Every fall thousands and thousands of raptors in North America migrate south for the winter as their food supplies begin to wane. Here are some basic facts about raptors and where to find them as we enter into the northern hemisphere’s autumn.
Also known as birds of prey, raptors include many different species. Some more commonly known raptors are: eagles, ospreys, kites, hawks, vultures, falcons, and owls.
Not all raptors migrate. It depends on how cold the winters get, if there is enough available prey. We are fortunate in Northern California to see many raptor species in all seasons.
Other parts of the country, however, have consistently cold winter weather and, consequently, raptor migration every autumn.
Although raptor migration lasts roughly between August and November, late September is the prime time for watching these grand birds.
With their sturdy wings and broad wing-spans, they utilize upward air currents, i.e. thermals, to assist with their long flights. The migrating populations concentrate along mountain ridge lines, coast lines, and other topographical features to take advantage of the updrafts.
See the map below for raptor migration pathways in North America.
There are numerous predictable spots for hawkwatching in North America, where anyone can observe migrating raptors, especially hawks.
Two popular U.S. hawkwatch stations I have visited are Cape May, NJ on the east coast; and Hawk Hill outside San Francisco on the west coast. Hawk Mountain in Pennsylvania is the most famous hawkwatch station in the U.S.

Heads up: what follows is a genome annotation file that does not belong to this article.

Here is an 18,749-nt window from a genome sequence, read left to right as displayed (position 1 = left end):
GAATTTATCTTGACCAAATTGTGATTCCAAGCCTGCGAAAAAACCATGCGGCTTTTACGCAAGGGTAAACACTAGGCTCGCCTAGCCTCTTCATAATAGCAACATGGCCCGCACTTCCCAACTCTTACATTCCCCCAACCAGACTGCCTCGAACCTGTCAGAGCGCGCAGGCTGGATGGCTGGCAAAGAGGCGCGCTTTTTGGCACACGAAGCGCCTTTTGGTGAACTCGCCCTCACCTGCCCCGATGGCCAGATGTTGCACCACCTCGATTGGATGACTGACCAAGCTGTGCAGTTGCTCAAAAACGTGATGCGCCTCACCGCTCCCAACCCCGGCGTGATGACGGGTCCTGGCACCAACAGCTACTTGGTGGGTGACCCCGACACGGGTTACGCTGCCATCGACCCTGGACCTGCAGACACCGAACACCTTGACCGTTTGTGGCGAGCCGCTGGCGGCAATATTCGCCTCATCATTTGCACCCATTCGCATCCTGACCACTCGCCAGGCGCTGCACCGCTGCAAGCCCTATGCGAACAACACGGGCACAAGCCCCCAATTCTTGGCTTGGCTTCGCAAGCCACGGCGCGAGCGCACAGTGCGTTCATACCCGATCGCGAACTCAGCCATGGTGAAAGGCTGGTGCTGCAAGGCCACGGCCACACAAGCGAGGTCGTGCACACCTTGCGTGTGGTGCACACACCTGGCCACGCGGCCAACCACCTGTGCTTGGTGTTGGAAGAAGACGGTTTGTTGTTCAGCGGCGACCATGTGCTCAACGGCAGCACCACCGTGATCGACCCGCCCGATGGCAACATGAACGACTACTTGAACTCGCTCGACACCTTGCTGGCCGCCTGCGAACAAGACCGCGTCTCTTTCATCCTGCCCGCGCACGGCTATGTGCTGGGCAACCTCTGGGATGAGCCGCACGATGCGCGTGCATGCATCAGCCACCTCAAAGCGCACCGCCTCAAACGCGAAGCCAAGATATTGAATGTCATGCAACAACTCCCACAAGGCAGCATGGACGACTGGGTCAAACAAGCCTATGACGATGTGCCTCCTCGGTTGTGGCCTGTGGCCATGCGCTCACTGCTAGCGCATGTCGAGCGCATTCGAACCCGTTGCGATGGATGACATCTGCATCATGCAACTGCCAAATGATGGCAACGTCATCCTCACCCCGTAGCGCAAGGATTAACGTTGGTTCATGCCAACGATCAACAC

Because migrating hawks fly high over land masses, the birds are usually far away from us ground-dwellers. Raptor migration birding, therefore, engages in a different kind of bird-observing technique. There are no bird sounds or calls, and no close-up views for bird identification. Instead, birders systematically scan the sky with binoculars or scopes; and identify the species by silhouette, profile, size, plumage, and flight behavior.
Many times I have stood beside hawkwatchers with my own high-powered binoculars looking at what they look at, as they call out their sightings. Usually, to the bare eye, the hawk is the size of a rice grain.
Data is recorded and posted daily. The information gleaned from it is paramount in raptor conservation.
Raptors are important birds for providing our planet with a healthy ecosystem.
If you are interested in finding a Hawkwatch venue in North America, hawkcount.org provides links to approximately one hundred sites.
For folks who just enjoy seeing a powerful bird soaring overhead, now is a good time of year to keep your eyes open and your neck craned.
Written by Jet Eliot
Photos by Athena Alexander, all North American raptors
PS – For my friends–you’ll be happy to know Athena and I are moving home tomorrow, after 11.5 months displacement following the October 2017 Wine Country fires. This is our ninth and final move in the post-fire event. Our own migration.